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Bears, Bulls and the Strategic Necessity of the Business Cycle By James H. Nolt, Dean of the NYIT- NUPT International College, Nanjing, China and Senior.

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Presentation on theme: "Bears, Bulls and the Strategic Necessity of the Business Cycle By James H. Nolt, Dean of the NYIT- NUPT International College, Nanjing, China and Senior."— Presentation transcript:

1 Bears, Bulls and the Strategic Necessity of the Business Cycle By James H. Nolt, Dean of the NYIT- NUPT International College, Nanjing, China and Senior Fellow, World Policy Institute, New York

2 Business Cycle Very poorly understood among all schools of economics and business theory ● Neoclassical microeconomic theory ● Marxian and Neo-Ricardian theories Business Cycle could be tamed by government regulation. ● Business Cycles has recurred with some regularity ● Even within highly-regulated economics (Japan’s)

3 Business Cycle occurs because of leveraged finance’s The irresistible temptation Competitive power Vulnerability of leveraged finance

4 Corporatism Market power and strategic competition ● Bulls: a leveraged growth strategy Bulls flourish in easy money and credit at the expense of more established bears ● Bears: slower-growing, less indebted Often large established market leaders

5 Government regulation can’t prevent business cycle E.g. government regulation of derivatives Temptation of quick wealth Insider information Problem for effective regulation and risk management

6 Why are economists so blind about the business cycle? Use Models based on mathematical elegance rather than using realism The natural tendencies toward market equilibrium are overstated by most economists

7 Bulls and bears are not just subjective opinions, but represent objective investment positions Strategic players ● Bears: expect and promote bust ● Bulls: expect and promote boom Non-strategic players ● Hedge their bets ● Neutral between boom or bust

8 Bulls and bears can be in any line of business Scale of organization ● Individual firms ● Informal pools of investors ● Formal consortia or cartels Type of investor ● Financial ● Non-Financial

9 Rival Interests of Bulls Versus Bears Most competition is asymmetric (different strategies and capabilities) Simplest dichotomy: Bulls versus Bears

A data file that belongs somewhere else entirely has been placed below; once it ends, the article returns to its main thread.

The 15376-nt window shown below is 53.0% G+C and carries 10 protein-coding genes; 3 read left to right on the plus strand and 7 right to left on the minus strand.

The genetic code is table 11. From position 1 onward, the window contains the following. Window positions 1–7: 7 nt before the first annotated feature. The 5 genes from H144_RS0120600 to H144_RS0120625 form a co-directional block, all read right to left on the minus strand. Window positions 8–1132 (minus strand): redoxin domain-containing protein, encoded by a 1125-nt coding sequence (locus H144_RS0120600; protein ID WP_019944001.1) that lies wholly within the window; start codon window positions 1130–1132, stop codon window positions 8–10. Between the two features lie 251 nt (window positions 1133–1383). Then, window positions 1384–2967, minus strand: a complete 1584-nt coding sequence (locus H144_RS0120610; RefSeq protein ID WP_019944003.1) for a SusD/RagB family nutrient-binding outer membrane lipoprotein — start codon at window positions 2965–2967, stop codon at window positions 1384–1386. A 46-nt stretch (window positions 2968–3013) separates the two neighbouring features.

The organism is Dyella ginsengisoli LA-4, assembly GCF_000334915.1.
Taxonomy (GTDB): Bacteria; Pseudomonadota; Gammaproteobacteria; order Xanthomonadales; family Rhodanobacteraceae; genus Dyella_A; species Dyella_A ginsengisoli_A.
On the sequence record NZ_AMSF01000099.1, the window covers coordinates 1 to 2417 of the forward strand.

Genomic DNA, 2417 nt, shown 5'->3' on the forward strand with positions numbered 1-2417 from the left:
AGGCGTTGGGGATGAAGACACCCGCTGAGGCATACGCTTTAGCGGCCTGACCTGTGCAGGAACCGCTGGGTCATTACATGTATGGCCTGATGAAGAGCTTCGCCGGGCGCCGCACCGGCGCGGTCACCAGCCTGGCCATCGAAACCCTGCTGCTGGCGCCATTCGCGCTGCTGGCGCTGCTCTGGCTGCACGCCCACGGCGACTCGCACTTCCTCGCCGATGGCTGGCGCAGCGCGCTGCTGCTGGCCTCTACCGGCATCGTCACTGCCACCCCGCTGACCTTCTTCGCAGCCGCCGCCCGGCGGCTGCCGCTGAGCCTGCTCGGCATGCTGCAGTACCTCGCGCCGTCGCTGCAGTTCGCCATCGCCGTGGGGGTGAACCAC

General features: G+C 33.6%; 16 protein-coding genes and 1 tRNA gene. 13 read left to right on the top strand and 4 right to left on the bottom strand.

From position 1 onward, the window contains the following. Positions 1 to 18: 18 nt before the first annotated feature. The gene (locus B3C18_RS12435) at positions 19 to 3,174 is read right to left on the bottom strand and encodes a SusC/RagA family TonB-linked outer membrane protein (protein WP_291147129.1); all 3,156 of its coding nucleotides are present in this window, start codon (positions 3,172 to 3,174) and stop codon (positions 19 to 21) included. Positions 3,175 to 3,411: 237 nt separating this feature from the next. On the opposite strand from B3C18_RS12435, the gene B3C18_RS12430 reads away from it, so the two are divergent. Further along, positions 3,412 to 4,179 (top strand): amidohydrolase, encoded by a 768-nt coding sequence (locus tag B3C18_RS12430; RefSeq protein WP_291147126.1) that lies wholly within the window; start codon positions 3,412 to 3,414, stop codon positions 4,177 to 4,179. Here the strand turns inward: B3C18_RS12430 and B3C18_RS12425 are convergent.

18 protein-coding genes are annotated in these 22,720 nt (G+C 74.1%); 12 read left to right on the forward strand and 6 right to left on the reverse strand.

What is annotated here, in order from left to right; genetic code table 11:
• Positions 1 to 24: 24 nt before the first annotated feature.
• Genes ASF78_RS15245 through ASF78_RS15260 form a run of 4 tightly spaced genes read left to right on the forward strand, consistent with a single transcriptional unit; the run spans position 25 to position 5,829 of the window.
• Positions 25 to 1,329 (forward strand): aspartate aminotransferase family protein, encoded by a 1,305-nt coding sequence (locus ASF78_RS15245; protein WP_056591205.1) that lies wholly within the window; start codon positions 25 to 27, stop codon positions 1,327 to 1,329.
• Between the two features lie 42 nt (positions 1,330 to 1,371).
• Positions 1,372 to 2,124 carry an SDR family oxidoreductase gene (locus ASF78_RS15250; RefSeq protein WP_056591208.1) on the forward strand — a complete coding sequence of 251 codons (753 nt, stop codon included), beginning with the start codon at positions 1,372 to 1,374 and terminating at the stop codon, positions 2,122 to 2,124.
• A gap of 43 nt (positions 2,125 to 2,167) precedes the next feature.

10 Income lowhigh Growth (debt) low DogCow high BullStar

11 Why cows would be bears Strategic Competition ●Easy credit and continuous growth fuels the fast growth of hungry bulls eager to steal market share from the fat established cows ●How can cows protect themselves?

12 Inexpensive credit is the resource that makes bulls such fearsome competitors Bear confront bulls: tightening or restricting credit Bullish debtor loss, bullish creditors are weakened or destroyed

13 Revenge of bears: competitive impact of restricting credit The longer and more unrestrained the growth, the more exuberant and wildly speculative the most bullish investor become The more risky leveraged investments accumulate in any economy, the more vulnerable those bulls become to a reversal of the business cycle when the bears counterattack

14 An example: Japan Strategic competition between bears and bulls ●Intense financial, business and political crisis in Japan from

15 “Big Four” conglomerates (zaibatsu) Mitsui Mitsubishi Sumitomo Yasuda (now Fuji) ● Zaibatsu also linked to powerful foreign banks and business firms and strong participants in foreign trade and investment

16 Japan’s new zaibatsu during World War Ⅰ New zaibatsu enjoyed the amazing growth of Japanese industrial output These new conglomerates grew with massive infusions of cheap capital They depended on loans from external financial institutions, mostly government-controlled banks

17 Japan after World War Ⅰ Delays its restoration of gold convertibility of the yen Wartime inflation Shinko zaibatsu resisted the necessary deflation and remained bulls The old established Big Four zaibatsu were bears and insisted Japan return to the gold standard yen

18 Bears launched a devastating two-pronged attack on bulls Government banks restrict loans Big Four banks curtail credit during 1927 for the new zaibatsu overnight The Big Four gained control of surviving companies of bankrupted adversaries During the next few years, Japan followed a tight credit policy

19 The bitter revenge of the bulls With the onset of the Great Depression, bears deflationary policies met growing resistance. Bulls sought revenge by funding underground terrorist groups, military secret societies By 1932,the military took Japan off the gold standard, devalued the yen and began pumping government credit bank into the new zaibatsu to reinvigorate them once again

20 Bulls and Bears Today and the Growing Role of Butterflies More players who act alternatively as bears or bulls are called butterflies The U.S. and the world are entering difficult economic circumstance Many large companies have dangerously unhedged positions in various derivatives markets

21 Thank you for your attention! Question welcome


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